June 2024, 2nd: Trade Wins

The Dutch are rumoured to be pretty cool cats on the whole. But I bet you they are still stewing over the detail of a deal done back in the day, whereby they thought they were getting a good trade. In the 1660’s the Treaty of Breda was devised. It punctuated a tiresome war between the English and the Dutch, and set up new trade routes; strengthened the sensible right regal rule of Charles II and paved the way for Britain to become a future economic world power. To sweeten the deal, they added a small clause, that technically brought about the British, swapping the tiny Island of Run, in the Banda group of islands of Indonesia, for the Dutch owned, swampy mess of an island on the east coast of the new world, called Manahatta. History shows that this island was ‘bought’ from the local Lenape natives. We’ll leave that to the imagination. Not seeing the potential of the location and having no foresight whatsoever, the Dutch gladly traded it to the British for an island, smaller than the terminal footprint at Heathrow airport, that grew nutmeg of all things. This was thought to be a great deal for a nation that had taken seventeenth century trade to new heights. The Dutch East India Company was a titan of its day. It was so wealthy and powerful that it had its own naval fleet. A corporation with its own armed forces.
We all know what happened to Manahatta. New Amsterdam became New York and Manhattan Island became one of the most famous and profitable bits of real estate on the planet. But why was nutmeg such a catch? The spice trade is a fascinating linchpin in human history. It can be argued that it birthed our modern economic systems, brought about the slave trade and spurred on explorer’s who found new lands and better ways to navigate the ocean’s. We take spice for granted these days, and we probably all have an out-of-date spice jar in our larder. Back in the seventeenth century, it was as valuable as gold. The dastardly Dutch East India Company, paid only pennies for this little nut, then inflate the price to the moon and back for the eager, drooling aristocrats back home. Spice was a status symbol; being rare and exotic from far off lands, they reflected their adventurous spirit, though more importantly, their wealth and social standing.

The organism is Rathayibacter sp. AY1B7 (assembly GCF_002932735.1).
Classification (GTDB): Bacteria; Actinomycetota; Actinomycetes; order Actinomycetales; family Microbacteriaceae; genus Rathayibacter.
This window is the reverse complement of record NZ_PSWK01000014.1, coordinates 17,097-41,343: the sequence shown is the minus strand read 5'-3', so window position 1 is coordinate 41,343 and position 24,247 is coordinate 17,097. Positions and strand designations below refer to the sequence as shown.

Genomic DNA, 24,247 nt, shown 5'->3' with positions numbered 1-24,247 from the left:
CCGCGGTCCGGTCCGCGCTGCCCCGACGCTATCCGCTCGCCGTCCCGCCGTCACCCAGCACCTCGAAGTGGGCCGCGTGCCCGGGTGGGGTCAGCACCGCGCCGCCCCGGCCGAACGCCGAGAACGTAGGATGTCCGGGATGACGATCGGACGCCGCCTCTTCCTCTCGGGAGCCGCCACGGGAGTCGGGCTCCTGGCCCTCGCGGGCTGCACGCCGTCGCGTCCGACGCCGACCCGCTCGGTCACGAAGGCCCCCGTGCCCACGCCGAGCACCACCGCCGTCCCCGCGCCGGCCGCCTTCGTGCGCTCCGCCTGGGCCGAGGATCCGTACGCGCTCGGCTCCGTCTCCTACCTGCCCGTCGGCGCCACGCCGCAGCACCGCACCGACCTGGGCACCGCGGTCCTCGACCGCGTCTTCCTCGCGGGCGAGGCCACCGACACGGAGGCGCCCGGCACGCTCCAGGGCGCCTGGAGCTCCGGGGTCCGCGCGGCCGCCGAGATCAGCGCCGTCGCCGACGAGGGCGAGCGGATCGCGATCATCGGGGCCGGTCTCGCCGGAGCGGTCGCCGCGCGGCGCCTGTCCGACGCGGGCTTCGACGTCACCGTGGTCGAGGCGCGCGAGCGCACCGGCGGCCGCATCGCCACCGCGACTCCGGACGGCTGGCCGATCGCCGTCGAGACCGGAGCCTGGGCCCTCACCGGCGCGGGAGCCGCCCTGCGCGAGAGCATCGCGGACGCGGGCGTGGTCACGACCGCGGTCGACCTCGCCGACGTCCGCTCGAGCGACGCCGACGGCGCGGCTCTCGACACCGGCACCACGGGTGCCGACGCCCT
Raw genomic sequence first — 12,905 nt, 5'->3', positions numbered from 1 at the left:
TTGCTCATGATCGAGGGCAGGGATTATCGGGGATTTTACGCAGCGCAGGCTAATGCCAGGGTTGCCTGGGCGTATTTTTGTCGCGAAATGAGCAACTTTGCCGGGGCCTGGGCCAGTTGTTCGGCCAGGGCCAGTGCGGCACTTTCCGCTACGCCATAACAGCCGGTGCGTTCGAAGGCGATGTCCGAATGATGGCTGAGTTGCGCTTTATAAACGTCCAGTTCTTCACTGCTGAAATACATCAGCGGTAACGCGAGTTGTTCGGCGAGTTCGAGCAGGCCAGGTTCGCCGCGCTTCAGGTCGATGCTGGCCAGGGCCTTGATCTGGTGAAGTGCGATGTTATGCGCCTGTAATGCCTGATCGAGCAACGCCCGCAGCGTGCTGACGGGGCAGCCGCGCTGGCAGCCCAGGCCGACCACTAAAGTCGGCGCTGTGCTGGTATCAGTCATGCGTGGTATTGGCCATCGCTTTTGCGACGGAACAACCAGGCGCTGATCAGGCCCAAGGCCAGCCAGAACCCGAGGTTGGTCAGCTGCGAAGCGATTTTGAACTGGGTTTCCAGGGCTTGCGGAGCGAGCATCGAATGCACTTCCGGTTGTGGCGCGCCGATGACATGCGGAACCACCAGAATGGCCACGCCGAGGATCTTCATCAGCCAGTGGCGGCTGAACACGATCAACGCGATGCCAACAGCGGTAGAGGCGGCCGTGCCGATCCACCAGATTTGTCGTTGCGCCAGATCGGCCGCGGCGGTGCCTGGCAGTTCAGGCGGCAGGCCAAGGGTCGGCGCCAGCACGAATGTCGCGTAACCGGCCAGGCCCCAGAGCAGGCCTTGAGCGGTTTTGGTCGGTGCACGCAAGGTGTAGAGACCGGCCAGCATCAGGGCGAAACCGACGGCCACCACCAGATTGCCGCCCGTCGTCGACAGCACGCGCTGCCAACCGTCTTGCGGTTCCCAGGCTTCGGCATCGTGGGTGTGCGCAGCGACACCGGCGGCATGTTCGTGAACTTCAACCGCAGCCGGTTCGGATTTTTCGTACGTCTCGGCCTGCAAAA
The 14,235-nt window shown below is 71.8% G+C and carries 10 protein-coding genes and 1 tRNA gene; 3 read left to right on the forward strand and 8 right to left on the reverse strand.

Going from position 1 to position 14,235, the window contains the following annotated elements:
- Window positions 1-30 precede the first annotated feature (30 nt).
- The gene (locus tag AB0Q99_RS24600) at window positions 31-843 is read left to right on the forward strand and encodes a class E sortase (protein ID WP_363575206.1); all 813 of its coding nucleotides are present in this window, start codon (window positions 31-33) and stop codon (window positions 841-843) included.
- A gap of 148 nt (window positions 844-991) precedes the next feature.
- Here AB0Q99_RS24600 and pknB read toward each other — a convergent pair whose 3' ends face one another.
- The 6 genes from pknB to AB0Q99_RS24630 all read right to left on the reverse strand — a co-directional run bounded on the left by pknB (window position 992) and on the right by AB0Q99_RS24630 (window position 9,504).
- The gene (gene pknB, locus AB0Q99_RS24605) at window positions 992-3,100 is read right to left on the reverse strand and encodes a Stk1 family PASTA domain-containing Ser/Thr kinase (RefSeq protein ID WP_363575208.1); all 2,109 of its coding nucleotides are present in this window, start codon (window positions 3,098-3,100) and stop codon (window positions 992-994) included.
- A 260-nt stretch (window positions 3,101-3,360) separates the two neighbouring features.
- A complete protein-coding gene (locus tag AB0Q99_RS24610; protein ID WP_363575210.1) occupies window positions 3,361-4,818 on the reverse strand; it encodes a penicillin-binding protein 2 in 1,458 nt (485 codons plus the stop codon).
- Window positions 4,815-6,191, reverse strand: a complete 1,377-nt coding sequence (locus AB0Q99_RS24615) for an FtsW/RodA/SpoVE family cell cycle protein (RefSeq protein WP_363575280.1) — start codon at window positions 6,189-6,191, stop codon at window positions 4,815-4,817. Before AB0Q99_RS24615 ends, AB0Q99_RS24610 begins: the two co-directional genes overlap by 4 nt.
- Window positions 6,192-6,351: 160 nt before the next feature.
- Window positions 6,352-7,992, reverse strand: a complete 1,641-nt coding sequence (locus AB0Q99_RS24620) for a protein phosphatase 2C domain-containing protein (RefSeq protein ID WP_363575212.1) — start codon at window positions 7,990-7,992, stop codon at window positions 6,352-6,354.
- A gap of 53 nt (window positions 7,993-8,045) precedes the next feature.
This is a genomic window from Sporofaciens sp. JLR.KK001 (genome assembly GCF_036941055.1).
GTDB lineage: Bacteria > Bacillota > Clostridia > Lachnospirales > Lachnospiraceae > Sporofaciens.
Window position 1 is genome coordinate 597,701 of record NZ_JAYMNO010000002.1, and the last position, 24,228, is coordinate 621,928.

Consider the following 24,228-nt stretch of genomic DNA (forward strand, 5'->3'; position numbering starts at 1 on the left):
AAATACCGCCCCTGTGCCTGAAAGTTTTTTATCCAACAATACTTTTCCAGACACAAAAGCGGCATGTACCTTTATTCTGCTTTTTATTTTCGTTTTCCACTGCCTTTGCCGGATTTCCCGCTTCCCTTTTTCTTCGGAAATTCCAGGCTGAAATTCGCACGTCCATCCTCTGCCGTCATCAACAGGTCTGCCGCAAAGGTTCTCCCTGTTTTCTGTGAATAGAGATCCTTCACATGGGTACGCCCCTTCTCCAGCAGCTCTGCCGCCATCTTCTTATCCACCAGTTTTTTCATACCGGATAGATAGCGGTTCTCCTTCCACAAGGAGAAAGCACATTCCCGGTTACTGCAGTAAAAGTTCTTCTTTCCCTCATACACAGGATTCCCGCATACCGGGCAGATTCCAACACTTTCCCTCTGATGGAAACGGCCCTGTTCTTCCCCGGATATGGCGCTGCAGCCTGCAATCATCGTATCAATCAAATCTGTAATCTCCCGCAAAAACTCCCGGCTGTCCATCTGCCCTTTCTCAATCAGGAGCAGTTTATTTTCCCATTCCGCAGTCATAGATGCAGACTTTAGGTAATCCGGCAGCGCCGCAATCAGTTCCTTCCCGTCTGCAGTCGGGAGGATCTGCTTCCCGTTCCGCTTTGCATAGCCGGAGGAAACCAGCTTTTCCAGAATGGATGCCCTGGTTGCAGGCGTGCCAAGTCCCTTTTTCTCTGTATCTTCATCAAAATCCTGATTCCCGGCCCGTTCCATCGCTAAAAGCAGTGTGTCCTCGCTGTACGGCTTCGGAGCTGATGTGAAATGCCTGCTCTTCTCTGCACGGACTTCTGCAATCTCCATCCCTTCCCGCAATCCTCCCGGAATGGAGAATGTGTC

Nutmeg, Myristica fragrans, is an attractive evergreen with magnolia like leaves that grows to 18 metres. The fruit contains the nutmeg seed surrounded by the lacy aril of its sister spice, mace. Mace can be used to treat diarrhoea and other gastric upsets. It treats kidney stones and infections. Nutmeg is a marvellous little nut. It has antibacterial and antioxidant properties; helps balance out blood sugars, staves off liver and heart disease; cancers and aging. It strengthens immunity. It is rich in vitamin A and C and that magnificent mineral, magnesium. Take too much nutmeg and you may be treated to hallucinations from its highly toxic effects. Apart from adding depth of flavour to routine foods and giving a ping to the Christmas eggnog, its main benefit is to promote relaxation and sleep. May we presume the Dutch were partaking in too much nutmeg and were quite relaxed or existentially effected when making the final details of the Treaty of Breda. The diarist Samuel Pepys wrote nutmeg was “the most coveted luxury in seventeenth-century Europe, a spice held to have such medicinal properties that men would risk their lives to acquire it.” In a plague ravished Europe, one can imagine the urgency to obtain such a promising treasure.
In the seventeen century the black death decimated the populations of Europe. Here, the Dutch pepper English history once more. The great plague of 1665 brought London to its knees. The Dutch being the only ships willing to sail up the Thames to bring in supplies; hence the phrase, Dutch courage. The supplies they brought, in turn, being a consequence of the Treaty of Breda; a change to trade allowing the Dutch to use the trade route along the Rhine River. Along the plague theme; ring-a-ring of roses a pocket full of posies. This cheerful children’s rhyme nods to a darker meaning. People believed pleasant smells combated this cursed disease. Mace being used as an olfactory middle note in perfumes, I like to think the aromatic aril played a role in the plague doctors’ arsenal. It may have been packed in to the eerie snouts of the plague doctor’s masks that they wore. Spices were the drug trade of their day. Maybe trading a blip of an island, that you are hard pressed to find on google maps, for Manhattan, wasn’t such a crummy deal after all.

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